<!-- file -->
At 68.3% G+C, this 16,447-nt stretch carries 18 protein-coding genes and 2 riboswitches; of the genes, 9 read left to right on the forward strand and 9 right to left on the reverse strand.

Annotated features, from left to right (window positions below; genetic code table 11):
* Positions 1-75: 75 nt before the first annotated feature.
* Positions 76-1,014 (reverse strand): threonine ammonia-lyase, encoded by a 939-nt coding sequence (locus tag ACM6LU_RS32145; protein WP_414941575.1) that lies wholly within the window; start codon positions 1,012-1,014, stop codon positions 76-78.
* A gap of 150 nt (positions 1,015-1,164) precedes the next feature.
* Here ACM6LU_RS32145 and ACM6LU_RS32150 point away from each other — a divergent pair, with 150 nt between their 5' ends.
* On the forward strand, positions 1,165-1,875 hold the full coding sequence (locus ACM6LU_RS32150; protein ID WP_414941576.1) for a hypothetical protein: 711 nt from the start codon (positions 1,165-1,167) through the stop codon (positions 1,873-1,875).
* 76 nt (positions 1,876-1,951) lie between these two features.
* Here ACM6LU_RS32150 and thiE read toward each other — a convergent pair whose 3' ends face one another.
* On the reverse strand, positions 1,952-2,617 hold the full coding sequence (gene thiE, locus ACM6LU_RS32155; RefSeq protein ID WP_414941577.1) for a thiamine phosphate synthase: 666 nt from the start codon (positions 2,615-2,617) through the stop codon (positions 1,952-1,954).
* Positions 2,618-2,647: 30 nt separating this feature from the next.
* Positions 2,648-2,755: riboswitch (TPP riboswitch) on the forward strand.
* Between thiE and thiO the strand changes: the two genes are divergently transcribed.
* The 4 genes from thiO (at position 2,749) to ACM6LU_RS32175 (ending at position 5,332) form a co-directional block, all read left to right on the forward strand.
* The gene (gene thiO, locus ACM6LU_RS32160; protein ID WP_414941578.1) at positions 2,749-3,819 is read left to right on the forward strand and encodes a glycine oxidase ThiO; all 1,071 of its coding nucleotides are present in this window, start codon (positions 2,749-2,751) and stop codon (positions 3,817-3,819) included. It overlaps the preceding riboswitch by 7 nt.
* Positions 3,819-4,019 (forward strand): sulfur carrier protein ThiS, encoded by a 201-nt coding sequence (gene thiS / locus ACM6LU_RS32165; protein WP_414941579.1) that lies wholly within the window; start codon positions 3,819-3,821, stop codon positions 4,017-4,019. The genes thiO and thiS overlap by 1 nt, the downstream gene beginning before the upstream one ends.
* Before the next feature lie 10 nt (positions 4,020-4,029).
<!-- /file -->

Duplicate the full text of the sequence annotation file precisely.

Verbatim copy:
At 68.3% G+C, this 16,447-nt stretch carries 18 protein-coding genes and 2 riboswitches; of the genes, 9 read left to right on the forward strand and 9 right to left on the reverse strand.

Annotated features, from left to right (window positions below; genetic code table 11):
* Positions 1-75: 75 nt before the first annotated feature.
* Positions 76-1,014 (reverse strand): threonine ammonia-lyase, encoded by a 939-nt coding sequence (locus tag ACM6LU_RS32145; protein WP_414941575.1) that lies wholly within the window; start codon positions 1,012-1,014, stop codon positions 76-78.
* A gap of 150 nt (positions 1,015-1,164) precedes the next feature.
* Here ACM6LU_RS32145 and ACM6LU_RS32150 point away from each other — a divergent pair, with 150 nt between their 5' ends.
* On the forward strand, positions 1,165-1,875 hold the full coding sequence (locus ACM6LU_RS32150; protein ID WP_414941576.1) for a hypothetical protein: 711 nt from the start codon (positions 1,165-1,167) through the stop codon (positions 1,873-1,875).
* 76 nt (positions 1,876-1,951) lie between these two features.
* Here ACM6LU_RS32150 and thiE read toward each other — a convergent pair whose 3' ends face one another.
* On the reverse strand, positions 1,952-2,617 hold the full coding sequence (gene thiE, locus ACM6LU_RS32155; RefSeq protein ID WP_414941577.1) for a thiamine phosphate synthase: 666 nt from the start codon (positions 2,615-2,617) through the stop codon (positions 1,952-1,954).
* Positions 2,618-2,647: 30 nt separating this feature from the next.
* Positions 2,648-2,755: riboswitch (TPP riboswitch) on the forward strand.
* Between thiE and thiO the strand changes: the two genes are divergently transcribed.
* The 4 genes from thiO (at position 2,749) to ACM6LU_RS32175 (ending at position 5,332) form a co-directional block, all read left to right on the forward strand.
* The gene (gene thiO, locus ACM6LU_RS32160; protein ID WP_414941578.1) at positions 2,749-3,819 is read left to right on the forward strand and encodes a glycine oxidase ThiO; all 1,071 of its coding nucleotides are present in this window, start codon (positions 2,749-2,751) and stop codon (positions 3,817-3,819) included. It overlaps the preceding riboswitch by 7 nt.
* Positions 3,819-4,019 (forward strand): sulfur carrier protein ThiS, encoded by a 201-nt coding sequence (gene thiS / locus ACM6LU_RS32165; protein WP_414941579.1) that lies wholly within the window; start codon positions 3,819-3,821, stop codon positions 4,017-4,019. The genes thiO and thiS overlap by 1 nt, the downstream gene beginning before the upstream one ends.
* Before the next feature lie 10 nt (positions 4,020-4,029).